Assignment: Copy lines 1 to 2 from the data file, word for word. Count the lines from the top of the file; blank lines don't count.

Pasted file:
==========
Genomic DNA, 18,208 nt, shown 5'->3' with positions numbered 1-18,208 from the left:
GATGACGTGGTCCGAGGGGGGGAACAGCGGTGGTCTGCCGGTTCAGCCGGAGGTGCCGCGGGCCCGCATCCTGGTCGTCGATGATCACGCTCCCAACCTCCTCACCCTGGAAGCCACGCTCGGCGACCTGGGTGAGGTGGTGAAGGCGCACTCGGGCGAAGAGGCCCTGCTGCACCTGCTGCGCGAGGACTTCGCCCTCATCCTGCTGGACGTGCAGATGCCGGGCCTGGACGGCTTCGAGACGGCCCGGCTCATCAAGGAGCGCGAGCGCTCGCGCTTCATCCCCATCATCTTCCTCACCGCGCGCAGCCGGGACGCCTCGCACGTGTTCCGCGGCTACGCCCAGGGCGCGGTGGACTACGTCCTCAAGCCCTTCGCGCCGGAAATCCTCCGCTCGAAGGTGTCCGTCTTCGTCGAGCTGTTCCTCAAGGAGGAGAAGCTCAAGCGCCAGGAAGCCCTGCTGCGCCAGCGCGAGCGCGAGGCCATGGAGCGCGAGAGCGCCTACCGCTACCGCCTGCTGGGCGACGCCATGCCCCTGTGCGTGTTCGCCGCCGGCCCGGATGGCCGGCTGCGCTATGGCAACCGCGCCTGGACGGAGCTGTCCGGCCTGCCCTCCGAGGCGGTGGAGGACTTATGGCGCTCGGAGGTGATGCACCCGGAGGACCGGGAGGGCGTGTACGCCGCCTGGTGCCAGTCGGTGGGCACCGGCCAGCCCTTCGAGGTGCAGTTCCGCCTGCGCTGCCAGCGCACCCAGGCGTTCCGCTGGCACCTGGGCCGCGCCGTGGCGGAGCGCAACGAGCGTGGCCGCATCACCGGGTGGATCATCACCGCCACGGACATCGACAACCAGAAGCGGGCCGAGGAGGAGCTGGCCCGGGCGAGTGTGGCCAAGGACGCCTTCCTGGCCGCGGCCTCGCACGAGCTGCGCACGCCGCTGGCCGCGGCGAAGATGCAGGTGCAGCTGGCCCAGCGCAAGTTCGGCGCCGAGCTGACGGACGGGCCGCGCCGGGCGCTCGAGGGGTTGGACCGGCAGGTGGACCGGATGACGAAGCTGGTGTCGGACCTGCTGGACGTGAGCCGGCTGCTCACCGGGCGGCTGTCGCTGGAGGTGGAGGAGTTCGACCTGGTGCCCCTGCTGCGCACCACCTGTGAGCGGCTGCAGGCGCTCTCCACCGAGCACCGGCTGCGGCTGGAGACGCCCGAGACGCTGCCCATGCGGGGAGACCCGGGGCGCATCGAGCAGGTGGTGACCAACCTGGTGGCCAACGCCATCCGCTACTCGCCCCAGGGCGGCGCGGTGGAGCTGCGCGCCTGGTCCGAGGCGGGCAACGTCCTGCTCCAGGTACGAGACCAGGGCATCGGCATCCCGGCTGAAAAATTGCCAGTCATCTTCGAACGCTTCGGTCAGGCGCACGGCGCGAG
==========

Genomic DNA, 18,208 nt, shown 5'->3' with positions numbered 1-18,208 from the left:
GATGACGTGGTCCGAGGGGGGGAACAGCGGTGGTCTGCCGGTTCAGCCGGAGGTGCCGCGGGCCCGCATCCTGGTCGTCGATGATCACGCTCCCAACCTCCTCACCCTGGAAGCCACGCTCGGCGACCTGGGTGAGGTGGTGAAGGCGCACTCGGGCGAAGAGGCCCTGCTGCACCTGCTGCGCGAGGACTTCGCCCTCATCCTGCTGGACGTGCAGATGCCGGGCCTGGACGGCTTCGAGACGGCCCGGCTCATCAAGGAGCGCGAGCGCTCGCGCTTCATCCCCATCATCTTCCTCACCGCGCGCAGCCGGGACGCCTCGCACGTGTTCCGCGGCTACGCCCAGGGCGCGGTGGACTACGTCCTCAAGCCCTTCGCGCCGGAAATCCTCCGCTCGAAGGTGTCCGTCTTCGTCGAGCTGTTCCTCAAGGAGGAGAAGCTCAAGCGCCAGGAAGCCCTGCTGCGCCAGCGCGAGCGCGAGGCCATGGAGCGCGAGAGCGCCTACCGCTACCGCCTGCTGGGCGACGCCATGCCCCTGTGCGTGTTCGCCGCCGGCCCGGATGGCCGGCTGCGCTATGGCAACCGCGCCTGGACGGAGCTGTCCGGCCTGCCCTCCGAGGCGGTGGAGGACTTATGGCGCTCGGAGGTGATGCACCCGGAGGACCGGGAGGGCGTGTACGCCGCCTGGTGCCAGTCGGTGGGCACCGGCCAGCCCTTCGAGGTGCAGTTCCGCCTGCGCTGCCAGCGCACCCAGGCGTTCCGCTGGCACCTGGGCCGCGCCGTGGCGGAGCGCAACGAGCGTGGCCGCATCACCGGGTGGATCATCACCGCCACGGACATCGACAACCAGAAGCGGGCCGAGGAGGAGCTGGCCCGGGCGAGTGTGGCCAAGGACGCCTTCCTGGCCGCGGCCTCGCACGAGCTGCGCACGCCGCTGGCCGCGGCGAAGATGCAGGTGCAGCTGGCCCAGCGCAAGTTCGGCGCCGAGCTGACGGACGGGCCGCGCCGGGCGCTCGAGGGGTTGGACCGGCAGGTGGACCGGATGACGAAGCTGGTGTCGGACCTGCTGGACGTGAGCCGGCTGCTCACCGGGCGGCTGTCGCTGGAGGTGGAGGAGTTCGACCTGGTGCCCCTGCTGCGCACCACCTGTGAGCGGCTGCAGGCGCTCTCCACCGAGCACCGGCTGCGGCTGGAGACGCCCGAGACGCTGCCCATGCGGGGAGACCCGGGGCGCATCGAGCAGGTGGTGACCAACCTGGTGGCCAACGCCATCCGCTACTCGCCCCAGGGCGGCGCGGTGGAGCTGCGCGCCTGGTCCGAGGCGGGCAACGTCCTGCTCCAGGTACGAGACCAGGGCATCGGCATCCCGGCTGAAAAATTGCCAGTCATCTTCGAACGCTTCGGTCAGGCGCACGGCGCGAG